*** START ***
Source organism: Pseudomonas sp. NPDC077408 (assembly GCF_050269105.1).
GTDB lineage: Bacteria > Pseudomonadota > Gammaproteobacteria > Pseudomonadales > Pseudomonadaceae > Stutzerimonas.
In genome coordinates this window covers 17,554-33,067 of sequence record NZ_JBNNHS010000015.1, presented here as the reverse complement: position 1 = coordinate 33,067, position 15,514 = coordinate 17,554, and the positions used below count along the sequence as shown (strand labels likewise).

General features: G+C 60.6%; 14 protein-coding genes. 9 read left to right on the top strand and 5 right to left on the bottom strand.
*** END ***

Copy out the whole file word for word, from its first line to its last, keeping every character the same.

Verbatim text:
Source organism: Pseudomonas sp. NPDC077408 (assembly GCF_050269105.1).
GTDB lineage: Bacteria > Pseudomonadota > Gammaproteobacteria > Pseudomonadales > Pseudomonadaceae > Stutzerimonas.
In genome coordinates this window covers 17,554-33,067 of sequence record NZ_JBNNHS010000015.1, presented here as the reverse complement: position 1 = coordinate 33,067, position 15,514 = coordinate 17,554, and the positions used below count along the sequence as shown (strand labels likewise).

General features: G+C 60.6%; 14 protein-coding genes. 9 read left to right on the top strand and 5 right to left on the bottom strand.